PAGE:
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If you've never done embedded development before I highly recommend the two parts MOOC "Embedded Systems - Shape The World".
The course is well structured, teaching the basics you'll need for those boards that doesn't usually have an OS and requires a ~40$ components kit that include a Texas Instruments board. Quite fun if you follow along and do all the exercises.
⬐ ultrasounderUpvoting this as I just started following this course myself (archived but all the material Is still available). The kit is self sufficient and with some basic C programming skills one gets cut their teeth on all relevant real world embedded design methodologies. I am also taking the NAND2TETRIS course in parallel and can now start appreciating the hardware/software interface. Highly recommend that course and the accompanying book.
To get started from hobby perspective, you can start with online electronics courses at Instructables.
If you are looking for something more academic to start with, check Computer organization/architecture and Embedded systems courses at  and . UT Austin's Embedded Systems course at Edx.org  is also good place to start.
I don't really do anything with it professionally, but just for "feels" and to not completely lose touch with the hard reality (of registers and ports) I took the UT Austin course on embedded systems (https://www.edx.org/course/embedded-systems-shape-world-utau...) - which required the purchase of some real hardware for the automatically graded labs. I also signed up for the follow-up to this excellent course (https://www.edx.org/course/real-time-bluetooth-networks-shap...) starting in September - which is also going to be done on real hardware.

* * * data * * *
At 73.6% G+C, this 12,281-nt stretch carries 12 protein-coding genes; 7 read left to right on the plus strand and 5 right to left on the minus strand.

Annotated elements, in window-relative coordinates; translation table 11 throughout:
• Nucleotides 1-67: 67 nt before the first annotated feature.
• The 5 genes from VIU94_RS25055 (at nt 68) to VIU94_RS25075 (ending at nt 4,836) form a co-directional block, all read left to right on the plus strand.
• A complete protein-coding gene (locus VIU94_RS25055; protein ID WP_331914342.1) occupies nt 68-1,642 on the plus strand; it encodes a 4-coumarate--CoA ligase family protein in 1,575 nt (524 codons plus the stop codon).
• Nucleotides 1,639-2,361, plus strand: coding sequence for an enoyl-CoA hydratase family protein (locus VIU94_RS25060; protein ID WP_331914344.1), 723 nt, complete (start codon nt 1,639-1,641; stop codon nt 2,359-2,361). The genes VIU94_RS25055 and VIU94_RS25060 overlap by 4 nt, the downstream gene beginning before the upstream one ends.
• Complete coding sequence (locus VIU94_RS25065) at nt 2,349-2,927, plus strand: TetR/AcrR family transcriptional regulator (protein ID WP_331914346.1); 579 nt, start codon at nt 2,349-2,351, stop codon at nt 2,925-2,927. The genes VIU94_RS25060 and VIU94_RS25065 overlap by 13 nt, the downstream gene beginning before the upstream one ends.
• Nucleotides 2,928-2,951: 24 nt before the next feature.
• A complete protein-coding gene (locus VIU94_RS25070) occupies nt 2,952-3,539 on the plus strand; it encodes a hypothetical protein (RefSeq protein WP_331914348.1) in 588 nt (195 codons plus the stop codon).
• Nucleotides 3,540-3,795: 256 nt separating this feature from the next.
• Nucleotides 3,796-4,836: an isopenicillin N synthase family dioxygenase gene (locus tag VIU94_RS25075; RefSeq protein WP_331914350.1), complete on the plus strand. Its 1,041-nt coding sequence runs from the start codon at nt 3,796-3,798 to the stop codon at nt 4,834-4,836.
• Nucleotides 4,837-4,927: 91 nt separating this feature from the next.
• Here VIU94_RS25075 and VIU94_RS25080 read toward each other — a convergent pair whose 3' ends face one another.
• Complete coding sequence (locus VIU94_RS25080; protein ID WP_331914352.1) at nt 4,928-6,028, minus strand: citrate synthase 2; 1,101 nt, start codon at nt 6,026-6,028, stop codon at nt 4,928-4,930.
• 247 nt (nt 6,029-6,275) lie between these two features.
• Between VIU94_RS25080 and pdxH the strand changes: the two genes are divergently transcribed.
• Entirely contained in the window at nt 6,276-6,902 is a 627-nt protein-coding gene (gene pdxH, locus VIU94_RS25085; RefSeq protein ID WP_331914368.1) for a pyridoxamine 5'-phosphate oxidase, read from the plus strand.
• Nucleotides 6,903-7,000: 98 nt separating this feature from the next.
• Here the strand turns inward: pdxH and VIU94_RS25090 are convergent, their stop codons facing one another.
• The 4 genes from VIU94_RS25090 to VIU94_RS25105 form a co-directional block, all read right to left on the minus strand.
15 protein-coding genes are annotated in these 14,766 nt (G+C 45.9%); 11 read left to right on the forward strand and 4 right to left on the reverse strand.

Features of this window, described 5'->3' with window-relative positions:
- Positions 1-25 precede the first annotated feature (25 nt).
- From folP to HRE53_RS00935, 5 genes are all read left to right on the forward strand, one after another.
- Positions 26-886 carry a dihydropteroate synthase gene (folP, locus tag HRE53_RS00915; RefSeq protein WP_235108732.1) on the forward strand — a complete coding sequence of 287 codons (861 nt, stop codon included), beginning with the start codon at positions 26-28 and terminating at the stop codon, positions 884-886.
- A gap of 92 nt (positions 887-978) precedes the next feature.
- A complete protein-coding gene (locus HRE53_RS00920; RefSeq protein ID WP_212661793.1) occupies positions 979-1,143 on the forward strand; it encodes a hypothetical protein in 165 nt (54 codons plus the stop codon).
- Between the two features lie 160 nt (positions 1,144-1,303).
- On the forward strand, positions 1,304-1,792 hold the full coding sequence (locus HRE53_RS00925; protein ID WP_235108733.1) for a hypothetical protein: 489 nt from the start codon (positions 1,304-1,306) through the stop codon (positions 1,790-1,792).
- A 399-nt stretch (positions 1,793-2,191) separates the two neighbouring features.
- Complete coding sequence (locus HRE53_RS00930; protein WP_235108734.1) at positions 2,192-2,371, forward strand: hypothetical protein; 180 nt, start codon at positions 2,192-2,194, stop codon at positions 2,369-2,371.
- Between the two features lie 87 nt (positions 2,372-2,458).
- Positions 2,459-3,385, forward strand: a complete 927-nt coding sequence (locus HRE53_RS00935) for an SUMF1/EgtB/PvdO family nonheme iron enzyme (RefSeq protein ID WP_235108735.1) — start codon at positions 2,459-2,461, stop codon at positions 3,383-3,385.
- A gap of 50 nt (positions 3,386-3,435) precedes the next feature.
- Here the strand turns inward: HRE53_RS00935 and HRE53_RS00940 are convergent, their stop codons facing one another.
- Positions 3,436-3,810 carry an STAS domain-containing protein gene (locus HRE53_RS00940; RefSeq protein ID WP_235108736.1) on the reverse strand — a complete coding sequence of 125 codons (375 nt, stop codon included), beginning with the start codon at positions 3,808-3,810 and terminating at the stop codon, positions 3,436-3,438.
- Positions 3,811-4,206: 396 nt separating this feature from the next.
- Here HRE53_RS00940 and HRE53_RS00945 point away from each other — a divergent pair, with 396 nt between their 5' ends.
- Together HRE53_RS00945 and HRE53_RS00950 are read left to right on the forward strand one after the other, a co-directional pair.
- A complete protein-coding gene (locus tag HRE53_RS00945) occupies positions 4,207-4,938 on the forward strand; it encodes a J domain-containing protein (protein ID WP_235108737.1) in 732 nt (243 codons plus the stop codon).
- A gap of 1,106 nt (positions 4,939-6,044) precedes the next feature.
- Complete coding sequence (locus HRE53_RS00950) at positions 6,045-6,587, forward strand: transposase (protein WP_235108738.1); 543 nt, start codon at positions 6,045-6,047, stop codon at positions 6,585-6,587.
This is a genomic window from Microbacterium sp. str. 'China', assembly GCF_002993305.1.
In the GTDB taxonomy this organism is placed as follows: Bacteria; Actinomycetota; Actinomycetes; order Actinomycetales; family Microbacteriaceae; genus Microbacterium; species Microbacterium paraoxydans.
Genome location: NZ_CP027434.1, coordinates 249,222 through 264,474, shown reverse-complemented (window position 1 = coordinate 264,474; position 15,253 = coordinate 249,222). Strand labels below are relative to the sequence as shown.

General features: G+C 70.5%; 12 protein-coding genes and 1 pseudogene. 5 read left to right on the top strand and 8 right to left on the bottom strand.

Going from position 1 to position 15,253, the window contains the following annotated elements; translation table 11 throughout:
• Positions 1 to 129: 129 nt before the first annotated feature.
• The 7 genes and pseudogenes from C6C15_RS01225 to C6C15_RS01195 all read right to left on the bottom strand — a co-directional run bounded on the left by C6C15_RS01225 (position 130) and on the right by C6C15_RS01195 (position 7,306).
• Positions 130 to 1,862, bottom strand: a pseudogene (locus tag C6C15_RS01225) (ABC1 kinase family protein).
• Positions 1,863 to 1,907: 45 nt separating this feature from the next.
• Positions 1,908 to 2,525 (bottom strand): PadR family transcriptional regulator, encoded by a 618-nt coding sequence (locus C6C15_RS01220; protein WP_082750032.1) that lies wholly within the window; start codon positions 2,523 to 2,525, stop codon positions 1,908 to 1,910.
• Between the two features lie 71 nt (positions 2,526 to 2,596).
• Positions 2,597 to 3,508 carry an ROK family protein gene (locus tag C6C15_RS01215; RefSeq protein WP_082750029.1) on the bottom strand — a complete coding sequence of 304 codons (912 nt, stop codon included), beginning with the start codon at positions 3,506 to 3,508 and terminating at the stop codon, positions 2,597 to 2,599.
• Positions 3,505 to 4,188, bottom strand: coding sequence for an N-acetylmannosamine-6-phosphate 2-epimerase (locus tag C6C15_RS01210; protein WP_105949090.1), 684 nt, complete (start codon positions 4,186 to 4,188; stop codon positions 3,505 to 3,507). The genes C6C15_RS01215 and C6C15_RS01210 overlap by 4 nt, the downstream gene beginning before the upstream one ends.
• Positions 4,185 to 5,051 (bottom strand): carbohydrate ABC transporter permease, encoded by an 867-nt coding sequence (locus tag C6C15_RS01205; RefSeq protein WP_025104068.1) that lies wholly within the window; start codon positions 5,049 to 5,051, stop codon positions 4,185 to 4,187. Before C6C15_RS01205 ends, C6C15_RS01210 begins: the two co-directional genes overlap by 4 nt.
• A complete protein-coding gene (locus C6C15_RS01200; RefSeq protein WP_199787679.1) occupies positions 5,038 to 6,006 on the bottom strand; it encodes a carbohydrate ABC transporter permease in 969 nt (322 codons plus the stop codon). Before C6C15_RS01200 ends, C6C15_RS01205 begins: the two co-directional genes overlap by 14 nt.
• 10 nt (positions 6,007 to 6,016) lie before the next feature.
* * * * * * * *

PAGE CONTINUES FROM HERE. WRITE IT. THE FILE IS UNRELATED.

It's just a refresher for me, I did a lot of low-level and assembler in the 8 bit days, so it's nice to see what's current. It's a wonderful counterweight to otherwise doing very high level programming in dynamic languages and learning (more) FP (Scala). It's nice to be able to find plenty of use cases for 32 kByte of RAM on a tiny board (http://www.ti.com/tool/ek-tm4c123gxl).
I think some low-level embedded programming (directly in C to the chip, not on a highlevel board that even runs a full Linux OS) is ideal to keep me grounded and remember how wasteful those many abstraction layers actually are. Yes I know what they do and appreciate their service - but when I compare what I get vs. how much more I put in (in Giga-Hertz and Giga-Bytes) I'm not convinced that there isn't a lot of waste going on that cannot, should not, be justified and sold as "price of progress".
If you are interested in RTOS (real-time OS) courses I recommend checking edX for the expected September 2016 arrival date of a followup to this course:
edX course page: https://www.edx.org/course/embedded-systems-shape-world-utau...
More information: http://edx-org-utaustinx.s3.amazonaws.com/UT601x/index.html
The excellent quality of the above course - which includes programming actual hardware (you have to invest about $50 for components) - raises the expectations for that upcoming course.
The page is already up for the new course "Real-Time Bluetooth Networks - Shape the World":
> In this lab-based computer science course, explore the complexities of embedded systems and learn how to develop your own real-time operating system (RTOS) by building a personal fitness device with Bluetooth connectivity (BLE).
- Enhance your embedded system skills
- Write your own real-time operating system